So, just a few weeks ago, we had an issue with communications while boating and a storm was headed right towards us. We were out on Winnebago about 4.5 miles out from Oshkosh when the storm hit us. Winds blew up, rain came down (couldn't see 10 feet past the front of the bow), and the waves were 3-4 footers... We were out with two other boats that were well ahead of us as we were going idle speed by this time. I couldn't see or tell you how far ahead though.
Problem was, once the rain started, none of us could see where each of us were and all I had was the GPS to keep me on course. So, the others in the group began radioing back to me to determine where we were, but my radio got enough water on/in it that I couldn't transmit back to them. I could hear them, but they couldn't hear me. Our cell phones were down below because it was dry there and water and cell phones don't mix. We tried calling them, but either the storm was interfering with us or we were both trying to call at the same time, we couldn't seem to connect. Unfortunately I didn't have a backup radio either. So, we were, in a sense, alone and no one was sure of where we were. We were able to finally text back and forth enough to tell them we were OK, just taking things slow and that the radio wasn't working.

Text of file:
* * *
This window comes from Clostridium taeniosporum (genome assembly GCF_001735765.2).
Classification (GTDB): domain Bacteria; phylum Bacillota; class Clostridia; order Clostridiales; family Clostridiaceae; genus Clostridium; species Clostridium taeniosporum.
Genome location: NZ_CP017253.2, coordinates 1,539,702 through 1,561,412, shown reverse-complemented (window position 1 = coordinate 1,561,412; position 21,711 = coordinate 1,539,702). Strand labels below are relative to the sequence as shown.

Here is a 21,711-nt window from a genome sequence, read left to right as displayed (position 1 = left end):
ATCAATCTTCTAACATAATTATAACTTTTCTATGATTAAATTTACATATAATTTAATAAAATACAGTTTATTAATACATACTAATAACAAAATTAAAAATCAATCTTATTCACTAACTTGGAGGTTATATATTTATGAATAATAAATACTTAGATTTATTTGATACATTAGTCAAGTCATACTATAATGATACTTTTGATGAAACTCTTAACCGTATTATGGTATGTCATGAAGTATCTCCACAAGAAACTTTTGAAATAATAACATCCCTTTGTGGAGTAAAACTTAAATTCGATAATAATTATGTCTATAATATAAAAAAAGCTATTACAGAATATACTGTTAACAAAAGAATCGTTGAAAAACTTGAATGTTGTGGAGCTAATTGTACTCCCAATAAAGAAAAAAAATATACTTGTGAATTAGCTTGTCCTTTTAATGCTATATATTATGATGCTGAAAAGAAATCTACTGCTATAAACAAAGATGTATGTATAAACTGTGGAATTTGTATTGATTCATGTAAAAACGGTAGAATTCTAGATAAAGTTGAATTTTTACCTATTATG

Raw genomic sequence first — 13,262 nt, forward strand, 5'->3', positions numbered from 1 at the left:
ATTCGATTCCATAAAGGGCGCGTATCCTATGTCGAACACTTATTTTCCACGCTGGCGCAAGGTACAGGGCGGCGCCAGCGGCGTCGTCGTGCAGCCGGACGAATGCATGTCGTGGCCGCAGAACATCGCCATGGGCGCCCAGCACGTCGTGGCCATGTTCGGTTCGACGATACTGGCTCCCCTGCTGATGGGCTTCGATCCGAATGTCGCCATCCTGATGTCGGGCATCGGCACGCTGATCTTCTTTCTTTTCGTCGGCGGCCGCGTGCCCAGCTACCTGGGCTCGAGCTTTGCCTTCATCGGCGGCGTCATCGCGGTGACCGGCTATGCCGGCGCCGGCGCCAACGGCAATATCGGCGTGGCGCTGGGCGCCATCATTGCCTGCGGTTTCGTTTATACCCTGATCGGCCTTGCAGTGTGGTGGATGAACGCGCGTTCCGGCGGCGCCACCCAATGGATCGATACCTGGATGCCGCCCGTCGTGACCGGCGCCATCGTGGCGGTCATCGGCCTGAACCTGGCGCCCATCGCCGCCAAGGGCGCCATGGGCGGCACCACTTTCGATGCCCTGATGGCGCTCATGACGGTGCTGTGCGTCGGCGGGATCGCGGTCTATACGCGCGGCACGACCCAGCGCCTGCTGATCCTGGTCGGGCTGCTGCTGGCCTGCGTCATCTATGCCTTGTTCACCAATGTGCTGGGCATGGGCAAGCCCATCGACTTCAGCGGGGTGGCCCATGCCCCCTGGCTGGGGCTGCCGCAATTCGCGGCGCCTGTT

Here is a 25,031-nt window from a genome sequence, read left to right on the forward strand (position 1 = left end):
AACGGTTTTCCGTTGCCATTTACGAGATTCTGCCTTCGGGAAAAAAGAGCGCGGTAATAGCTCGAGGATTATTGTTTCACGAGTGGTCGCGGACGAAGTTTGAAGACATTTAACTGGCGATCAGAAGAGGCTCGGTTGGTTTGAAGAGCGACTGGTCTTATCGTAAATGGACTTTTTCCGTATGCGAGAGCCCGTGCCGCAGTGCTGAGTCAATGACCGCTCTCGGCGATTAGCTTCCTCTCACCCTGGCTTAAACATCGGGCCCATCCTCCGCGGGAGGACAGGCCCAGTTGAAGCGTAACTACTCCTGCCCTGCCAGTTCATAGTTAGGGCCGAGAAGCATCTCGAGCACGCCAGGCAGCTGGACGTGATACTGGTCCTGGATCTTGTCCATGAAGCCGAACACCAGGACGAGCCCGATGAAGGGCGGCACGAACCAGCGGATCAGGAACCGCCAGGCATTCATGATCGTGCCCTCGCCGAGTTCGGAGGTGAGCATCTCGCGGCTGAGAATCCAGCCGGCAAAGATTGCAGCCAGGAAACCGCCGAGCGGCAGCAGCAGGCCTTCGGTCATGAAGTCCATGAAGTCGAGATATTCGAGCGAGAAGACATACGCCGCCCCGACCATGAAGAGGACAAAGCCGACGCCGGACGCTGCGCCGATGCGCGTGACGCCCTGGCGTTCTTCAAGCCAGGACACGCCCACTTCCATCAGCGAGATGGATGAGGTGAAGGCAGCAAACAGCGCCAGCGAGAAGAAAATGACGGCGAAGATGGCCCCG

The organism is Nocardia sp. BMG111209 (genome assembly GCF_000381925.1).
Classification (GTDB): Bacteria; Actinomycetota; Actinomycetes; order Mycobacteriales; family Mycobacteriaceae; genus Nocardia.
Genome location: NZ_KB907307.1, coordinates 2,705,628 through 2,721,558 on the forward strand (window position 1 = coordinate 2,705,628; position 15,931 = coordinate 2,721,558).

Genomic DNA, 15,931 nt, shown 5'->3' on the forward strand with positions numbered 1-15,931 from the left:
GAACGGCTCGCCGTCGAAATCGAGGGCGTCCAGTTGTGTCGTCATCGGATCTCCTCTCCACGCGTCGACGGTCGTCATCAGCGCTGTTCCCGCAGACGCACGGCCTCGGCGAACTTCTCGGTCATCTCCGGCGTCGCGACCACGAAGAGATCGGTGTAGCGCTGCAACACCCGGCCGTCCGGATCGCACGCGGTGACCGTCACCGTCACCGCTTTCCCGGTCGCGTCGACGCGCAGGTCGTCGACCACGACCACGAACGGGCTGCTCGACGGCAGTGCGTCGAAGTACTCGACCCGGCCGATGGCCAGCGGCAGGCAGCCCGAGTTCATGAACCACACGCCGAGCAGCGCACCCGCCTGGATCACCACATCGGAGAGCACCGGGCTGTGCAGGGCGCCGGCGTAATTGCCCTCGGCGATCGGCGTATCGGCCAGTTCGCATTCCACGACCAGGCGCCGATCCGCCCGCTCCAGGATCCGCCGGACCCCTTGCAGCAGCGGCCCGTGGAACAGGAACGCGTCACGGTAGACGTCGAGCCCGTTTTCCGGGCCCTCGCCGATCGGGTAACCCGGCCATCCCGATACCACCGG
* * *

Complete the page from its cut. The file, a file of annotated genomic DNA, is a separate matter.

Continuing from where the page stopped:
Lesson learned, I have since picked up a secondary backup handheld radio that is water proof and even floats. I don't want to ever go through that again without being able to let people know where we are. I also was doing some reading and found some really good information about marine radios, their use, and how people should be using them and thought I would share. It explains why a lot of boats have two marine radios on board. One to monitor channel 16 and one to communicate with other boats you may be travelling with. So, here is a few links for you to check out and hope it helps you be ready when the unexpected occurs.
From the Navigation Center for the US Coast Guard:
From BoatSafe.com (repeats a lot of the same info, but adds some more to it):